Sedum divergens S.Watson
Cascade Stonecrop, Old Man's Bones Stonecrop, Pacific Stonecrop, Spreading Stonecrop
Amerosedum divergens, Sedum umbellatum
This species is native to the Pacific Northwest.
Sedum divergens is a sprawling succulent with branched stems that root at the nodes and glossy green or reddish-green leaves. It grows up to 4 inches (10 cm) tall and spreads to several feet across. Leaves are fleshy, rounded, up to 0.4 inches (1 cm) long, and arranged neatly in opposite pairs. Flowers are yellow, star-shaped, and appear in summer above the foliage.
The specific epithet "divergens" derives from a Latin word meaning "goes in different directions" and refers to the branching of the stems.
How to Grow and Care for Sedum divergens
Light: These succulents grow best in locations where they will enjoy the full sun at least six or more hours per day. Most species will tolerate partial shade but will not thrive in deep shade.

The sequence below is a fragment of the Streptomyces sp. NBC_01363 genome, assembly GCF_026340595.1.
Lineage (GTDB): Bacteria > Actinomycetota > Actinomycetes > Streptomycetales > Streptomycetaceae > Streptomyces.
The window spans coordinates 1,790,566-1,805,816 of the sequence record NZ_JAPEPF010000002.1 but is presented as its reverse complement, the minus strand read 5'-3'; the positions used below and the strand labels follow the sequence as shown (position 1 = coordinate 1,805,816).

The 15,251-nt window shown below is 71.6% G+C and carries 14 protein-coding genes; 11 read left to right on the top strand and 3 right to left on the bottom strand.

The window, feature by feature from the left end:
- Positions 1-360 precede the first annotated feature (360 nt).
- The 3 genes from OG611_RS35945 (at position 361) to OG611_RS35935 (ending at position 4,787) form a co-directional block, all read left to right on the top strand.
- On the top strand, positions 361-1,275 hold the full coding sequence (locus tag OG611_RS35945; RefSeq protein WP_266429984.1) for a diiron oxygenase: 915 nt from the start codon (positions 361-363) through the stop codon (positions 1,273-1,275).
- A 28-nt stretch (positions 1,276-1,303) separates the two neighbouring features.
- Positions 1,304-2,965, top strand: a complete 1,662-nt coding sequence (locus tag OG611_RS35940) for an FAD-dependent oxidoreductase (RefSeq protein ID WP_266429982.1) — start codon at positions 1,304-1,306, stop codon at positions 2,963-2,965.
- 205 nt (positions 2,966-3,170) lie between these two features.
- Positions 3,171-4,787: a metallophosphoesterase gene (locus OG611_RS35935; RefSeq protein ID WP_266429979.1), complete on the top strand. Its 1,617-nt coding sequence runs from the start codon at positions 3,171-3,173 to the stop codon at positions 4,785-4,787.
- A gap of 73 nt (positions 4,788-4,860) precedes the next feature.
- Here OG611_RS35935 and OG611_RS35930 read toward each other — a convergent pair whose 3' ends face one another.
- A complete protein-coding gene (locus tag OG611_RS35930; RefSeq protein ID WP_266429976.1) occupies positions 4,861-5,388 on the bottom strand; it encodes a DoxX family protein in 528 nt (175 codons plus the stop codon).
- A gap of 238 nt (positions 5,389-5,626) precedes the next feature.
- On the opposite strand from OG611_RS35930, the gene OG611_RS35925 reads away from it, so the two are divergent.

Soil: Sedums do not like to sit in waterlogged soil, so drainage is essential to prevent root rot. Choose a gritty, well-draining soil.
Hardiness: Sedum divergens can withstand temperatures as low as -30 to 30 °F (-33.4 to -1.1 °C), USDA hardiness zones 4a to 9b.
Watering: Sedum plants are drought-tolerant but do need some water. They do their best with regular watering from spring through fall. Water thoroughly and wait for the soil to dry out before watering again.
Fertilizing: A balanced organic fertilizer each spring is generally all Sedums require. As long the plants are divided annually and provided with fresh soil, feeding is not necessary.
Repotting: Sedums in containers do require little more care than those in gardens. Repot your plants when they outgrow their current pot by moving them out to a larger container to hold the plant better.
Propagation: Once you have one Sedum, it is easy to make more taking stems or leaf cuttings and dividing the plant. Sedums are also easy to grow from seed.
Learn more at How to Grow and Care for Sedum.
Toxicity of Sedum divergens
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